I’d like to propose a comparison. A comparison between the art of haute couture and scientific evidence. There are more similarities between couture and evidence than there are differences between them.
Just as making haute couture requires skilled artists, time and effort and taking distance, it is the same with reading, analysing and interpreting scientific evidence.
I think it’s very important to make this statement. Increasingly I see, hear and read health workers making incorrect statements about health. Health workers, whether they’re doctors, nutritionists or personal trainers, they all work with evidence. Evidence is the science or the scientific results that are the foundation of protocols and guidelines with which all health workers work.
As a nutritionist I have several protocols and guidelines for different kinds of diseases and or nutrition related problems for clients. These protocols and guidelines are necessary in order to work in a unified way as professionals.
The problem I’m referring to is the daunting task of asking yourself whether the evidence supporting your treatments is still accurate and even more, is it true?
Science has the particular problem of constant new insights, that’s what research is all about. Taking the effort of keeping up with new evidence requires constant reading and following colleagues who do the same. It takes practice and lots of time.
A couture or made-to-measure outfit starts with creating a toile, or mockup. This toile is created in a simple muslin, just to see how the silhouet will be and whether the design works. In most cases designers start with sketches and than they get into trouble once they try to visualize it. Therefore the skills of a patternmaker is required. They tend to work well between twodimensional (flat pattern) en threedimensional thinking (garment).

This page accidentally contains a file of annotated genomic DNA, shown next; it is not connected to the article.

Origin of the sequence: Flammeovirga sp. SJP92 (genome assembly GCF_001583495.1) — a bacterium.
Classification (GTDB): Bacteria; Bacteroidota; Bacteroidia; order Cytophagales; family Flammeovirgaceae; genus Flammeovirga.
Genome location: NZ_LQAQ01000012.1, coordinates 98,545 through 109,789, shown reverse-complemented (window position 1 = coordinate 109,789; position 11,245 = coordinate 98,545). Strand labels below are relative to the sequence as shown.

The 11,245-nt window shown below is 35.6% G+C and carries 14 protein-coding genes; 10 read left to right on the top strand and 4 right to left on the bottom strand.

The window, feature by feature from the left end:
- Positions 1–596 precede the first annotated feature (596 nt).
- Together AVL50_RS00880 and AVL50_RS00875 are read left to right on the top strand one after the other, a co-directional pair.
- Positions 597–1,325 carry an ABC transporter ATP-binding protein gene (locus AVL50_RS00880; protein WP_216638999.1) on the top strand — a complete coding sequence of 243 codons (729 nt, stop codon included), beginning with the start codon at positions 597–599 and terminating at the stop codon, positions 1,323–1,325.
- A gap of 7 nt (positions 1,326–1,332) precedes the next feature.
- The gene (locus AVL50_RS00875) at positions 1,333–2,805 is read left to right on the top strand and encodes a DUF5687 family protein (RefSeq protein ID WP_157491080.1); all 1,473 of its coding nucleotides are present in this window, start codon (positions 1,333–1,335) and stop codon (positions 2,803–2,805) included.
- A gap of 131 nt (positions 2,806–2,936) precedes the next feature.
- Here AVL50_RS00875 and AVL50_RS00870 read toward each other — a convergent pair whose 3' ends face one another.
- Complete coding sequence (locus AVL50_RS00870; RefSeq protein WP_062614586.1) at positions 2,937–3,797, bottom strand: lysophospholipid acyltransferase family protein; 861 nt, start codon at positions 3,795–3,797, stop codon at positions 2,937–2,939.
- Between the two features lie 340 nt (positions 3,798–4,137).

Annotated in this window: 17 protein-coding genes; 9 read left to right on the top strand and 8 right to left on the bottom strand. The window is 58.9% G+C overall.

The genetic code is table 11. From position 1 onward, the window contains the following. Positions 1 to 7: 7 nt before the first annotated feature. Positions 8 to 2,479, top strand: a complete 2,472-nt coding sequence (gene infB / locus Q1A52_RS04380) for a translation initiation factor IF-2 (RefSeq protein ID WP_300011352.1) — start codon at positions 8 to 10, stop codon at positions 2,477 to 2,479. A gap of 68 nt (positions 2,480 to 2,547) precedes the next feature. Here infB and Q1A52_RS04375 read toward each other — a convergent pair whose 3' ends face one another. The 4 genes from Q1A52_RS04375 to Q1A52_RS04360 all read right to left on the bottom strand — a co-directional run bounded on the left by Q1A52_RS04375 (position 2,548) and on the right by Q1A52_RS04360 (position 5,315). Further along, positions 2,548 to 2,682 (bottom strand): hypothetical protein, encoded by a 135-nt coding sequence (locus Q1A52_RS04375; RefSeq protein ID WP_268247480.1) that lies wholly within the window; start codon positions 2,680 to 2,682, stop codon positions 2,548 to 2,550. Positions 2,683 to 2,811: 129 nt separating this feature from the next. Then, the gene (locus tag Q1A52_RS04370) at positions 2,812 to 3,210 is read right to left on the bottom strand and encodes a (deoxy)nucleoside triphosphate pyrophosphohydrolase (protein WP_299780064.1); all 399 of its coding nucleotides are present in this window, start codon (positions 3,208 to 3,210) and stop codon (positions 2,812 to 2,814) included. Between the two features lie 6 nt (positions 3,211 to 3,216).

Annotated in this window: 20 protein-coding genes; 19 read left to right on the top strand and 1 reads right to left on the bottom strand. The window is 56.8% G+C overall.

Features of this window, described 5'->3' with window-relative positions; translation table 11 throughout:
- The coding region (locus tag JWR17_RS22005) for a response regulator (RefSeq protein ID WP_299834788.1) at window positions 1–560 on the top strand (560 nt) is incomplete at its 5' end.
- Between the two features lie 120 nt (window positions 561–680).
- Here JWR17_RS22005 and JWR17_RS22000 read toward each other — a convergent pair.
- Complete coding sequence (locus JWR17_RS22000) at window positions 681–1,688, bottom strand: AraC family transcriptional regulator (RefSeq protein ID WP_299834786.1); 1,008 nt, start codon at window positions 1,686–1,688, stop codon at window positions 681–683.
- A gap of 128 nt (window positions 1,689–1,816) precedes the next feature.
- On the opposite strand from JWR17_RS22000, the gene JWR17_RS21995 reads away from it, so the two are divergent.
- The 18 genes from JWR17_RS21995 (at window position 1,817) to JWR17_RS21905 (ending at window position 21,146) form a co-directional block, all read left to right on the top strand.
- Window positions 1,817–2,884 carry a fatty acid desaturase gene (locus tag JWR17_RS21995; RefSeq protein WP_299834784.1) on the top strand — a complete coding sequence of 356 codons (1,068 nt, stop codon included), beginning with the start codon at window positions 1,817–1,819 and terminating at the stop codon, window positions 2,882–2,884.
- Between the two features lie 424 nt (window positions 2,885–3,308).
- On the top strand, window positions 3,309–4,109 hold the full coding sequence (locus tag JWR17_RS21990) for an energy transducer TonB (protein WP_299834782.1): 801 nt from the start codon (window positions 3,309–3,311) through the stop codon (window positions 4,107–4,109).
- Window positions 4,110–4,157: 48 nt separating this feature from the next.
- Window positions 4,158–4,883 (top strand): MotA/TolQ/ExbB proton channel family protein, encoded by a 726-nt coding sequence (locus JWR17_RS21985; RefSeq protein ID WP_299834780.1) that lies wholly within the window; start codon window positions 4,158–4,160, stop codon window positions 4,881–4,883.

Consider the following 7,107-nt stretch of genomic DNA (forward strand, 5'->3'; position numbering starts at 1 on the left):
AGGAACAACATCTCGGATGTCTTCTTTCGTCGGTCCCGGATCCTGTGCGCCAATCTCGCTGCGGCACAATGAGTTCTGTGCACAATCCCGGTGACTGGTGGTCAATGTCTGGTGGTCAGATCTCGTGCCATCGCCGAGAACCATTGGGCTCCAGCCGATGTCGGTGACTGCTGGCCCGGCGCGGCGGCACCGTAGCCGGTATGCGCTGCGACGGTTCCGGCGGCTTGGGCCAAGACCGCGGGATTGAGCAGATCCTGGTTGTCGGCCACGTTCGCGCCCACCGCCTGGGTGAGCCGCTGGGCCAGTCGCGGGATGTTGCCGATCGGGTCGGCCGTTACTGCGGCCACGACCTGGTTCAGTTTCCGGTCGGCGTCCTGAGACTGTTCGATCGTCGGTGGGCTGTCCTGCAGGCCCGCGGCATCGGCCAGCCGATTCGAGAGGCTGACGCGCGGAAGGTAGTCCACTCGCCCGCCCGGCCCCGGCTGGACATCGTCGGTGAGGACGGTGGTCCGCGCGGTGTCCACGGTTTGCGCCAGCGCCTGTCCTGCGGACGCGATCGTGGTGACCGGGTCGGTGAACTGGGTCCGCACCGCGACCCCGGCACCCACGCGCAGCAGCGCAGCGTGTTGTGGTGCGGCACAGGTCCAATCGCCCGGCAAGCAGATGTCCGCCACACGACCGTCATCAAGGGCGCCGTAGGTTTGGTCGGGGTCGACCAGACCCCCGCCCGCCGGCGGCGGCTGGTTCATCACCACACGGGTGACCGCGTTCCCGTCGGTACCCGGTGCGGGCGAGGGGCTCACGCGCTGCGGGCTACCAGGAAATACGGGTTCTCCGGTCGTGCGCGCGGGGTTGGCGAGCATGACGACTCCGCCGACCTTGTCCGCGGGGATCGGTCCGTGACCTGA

Apart from construction matters, there is also the matter of fabric. What fabric will create the best silhouet? How will the fabric work and how to manipulate it? You can work with interlinings and doubling the fabric with other fabrics for support. It’s all about listening to the fabric and knowing how to stretch its boundaries. That’s where other skilled workers come in. The so called petit mains know how to work with different fabrics, techniques and shapes. They create magic just as the patternmaker and designer do. What they all have in common is not so much passion for what they do, but more the ability to know when to take distance from their work. During the proces of designing and creating a couture or made-to-measure outfit it is vital to take distance. The team can than take a look, contemplate and take action. This is vital, because otherwise they get lost in the details. And in the end it’s all about the results.
Reading, analysing and interpreting
As described above, the proces of reading, analysing and interpreting scientific evidence is mostly the same.
It requires skilled people, who have experience in the different fields of science, who know when and how to take distance from the subject in order not to get lost in details.
These skilled people can be followed on Twitter for example. They present their knowledge on several scientific topics and most importantly the sources.
Recent scientific articles can be locked away behind paywalls from international scientific publishers such as Elsevier and others. Luckily there is a Russian lady who has made a hack into the perverse system of paid-to-read scientific articles (sci-hub.tw).
Passion for science
But in the end, it all starts with a good designer or health professional, who is willing to invest time and effort into their business.
Are you that passionate?